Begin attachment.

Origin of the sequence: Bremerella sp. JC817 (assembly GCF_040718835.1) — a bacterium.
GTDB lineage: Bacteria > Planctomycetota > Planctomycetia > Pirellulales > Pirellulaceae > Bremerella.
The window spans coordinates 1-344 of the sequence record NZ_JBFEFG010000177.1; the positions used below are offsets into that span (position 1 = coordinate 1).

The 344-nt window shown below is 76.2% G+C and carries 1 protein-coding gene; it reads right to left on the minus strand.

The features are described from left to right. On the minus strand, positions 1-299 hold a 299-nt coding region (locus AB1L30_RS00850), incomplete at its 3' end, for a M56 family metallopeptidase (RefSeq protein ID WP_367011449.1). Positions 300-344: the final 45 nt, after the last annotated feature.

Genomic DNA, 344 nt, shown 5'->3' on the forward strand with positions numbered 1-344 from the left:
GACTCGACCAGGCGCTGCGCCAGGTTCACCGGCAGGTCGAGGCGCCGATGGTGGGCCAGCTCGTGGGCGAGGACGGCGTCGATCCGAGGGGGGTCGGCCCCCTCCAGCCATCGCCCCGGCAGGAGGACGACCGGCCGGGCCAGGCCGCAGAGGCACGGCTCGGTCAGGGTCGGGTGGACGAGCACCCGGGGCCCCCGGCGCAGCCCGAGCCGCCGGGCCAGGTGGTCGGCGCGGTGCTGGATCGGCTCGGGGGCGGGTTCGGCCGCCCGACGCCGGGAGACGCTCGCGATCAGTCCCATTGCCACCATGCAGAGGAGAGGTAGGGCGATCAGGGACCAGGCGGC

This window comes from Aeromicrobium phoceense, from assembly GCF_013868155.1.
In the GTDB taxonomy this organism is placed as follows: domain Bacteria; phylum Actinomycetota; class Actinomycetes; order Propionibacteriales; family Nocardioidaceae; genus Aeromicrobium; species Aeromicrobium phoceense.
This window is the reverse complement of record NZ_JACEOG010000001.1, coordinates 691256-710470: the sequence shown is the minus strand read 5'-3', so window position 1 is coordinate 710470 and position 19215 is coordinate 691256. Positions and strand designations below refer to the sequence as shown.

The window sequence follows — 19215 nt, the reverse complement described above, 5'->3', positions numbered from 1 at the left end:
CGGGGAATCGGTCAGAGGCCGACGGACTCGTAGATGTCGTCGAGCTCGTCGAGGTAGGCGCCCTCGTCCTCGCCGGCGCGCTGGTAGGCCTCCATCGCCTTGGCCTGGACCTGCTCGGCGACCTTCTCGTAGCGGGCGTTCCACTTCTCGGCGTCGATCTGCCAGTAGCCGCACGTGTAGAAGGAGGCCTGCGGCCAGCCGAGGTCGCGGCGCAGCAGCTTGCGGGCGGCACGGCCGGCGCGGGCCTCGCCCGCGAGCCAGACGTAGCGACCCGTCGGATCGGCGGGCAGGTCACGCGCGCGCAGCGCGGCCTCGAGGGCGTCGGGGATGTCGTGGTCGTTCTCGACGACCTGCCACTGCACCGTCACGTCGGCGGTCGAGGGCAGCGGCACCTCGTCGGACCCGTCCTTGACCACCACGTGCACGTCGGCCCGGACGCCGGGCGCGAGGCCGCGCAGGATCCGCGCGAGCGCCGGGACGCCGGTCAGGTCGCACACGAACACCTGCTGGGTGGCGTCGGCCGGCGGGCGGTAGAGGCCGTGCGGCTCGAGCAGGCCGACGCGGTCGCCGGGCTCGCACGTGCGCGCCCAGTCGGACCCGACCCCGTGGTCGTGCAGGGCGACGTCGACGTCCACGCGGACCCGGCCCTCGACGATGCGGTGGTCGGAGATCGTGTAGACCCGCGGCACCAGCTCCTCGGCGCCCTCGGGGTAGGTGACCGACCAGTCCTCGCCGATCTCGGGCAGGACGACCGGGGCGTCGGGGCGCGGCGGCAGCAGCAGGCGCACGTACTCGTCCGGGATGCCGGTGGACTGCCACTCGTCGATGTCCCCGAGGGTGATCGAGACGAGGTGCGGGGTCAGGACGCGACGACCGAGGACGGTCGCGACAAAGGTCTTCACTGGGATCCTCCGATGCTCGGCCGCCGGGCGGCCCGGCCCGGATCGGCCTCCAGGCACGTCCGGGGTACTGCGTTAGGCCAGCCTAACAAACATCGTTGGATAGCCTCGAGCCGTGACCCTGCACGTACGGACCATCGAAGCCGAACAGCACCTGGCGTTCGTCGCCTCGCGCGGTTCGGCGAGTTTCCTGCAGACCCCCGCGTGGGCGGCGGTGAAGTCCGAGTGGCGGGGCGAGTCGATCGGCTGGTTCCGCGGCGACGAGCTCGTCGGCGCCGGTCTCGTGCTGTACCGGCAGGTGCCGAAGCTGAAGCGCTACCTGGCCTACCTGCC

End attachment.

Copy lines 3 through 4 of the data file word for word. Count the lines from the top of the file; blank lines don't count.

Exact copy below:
The window spans coordinates 1-344 of the sequence record NZ_JBFEFG010000177.1; the positions used below are offsets into that span (position 1 = coordinate 1).

The 344-nt window shown below is 76.2% G+C and carries 1 protein-coding gene; it reads right to left on the minus strand.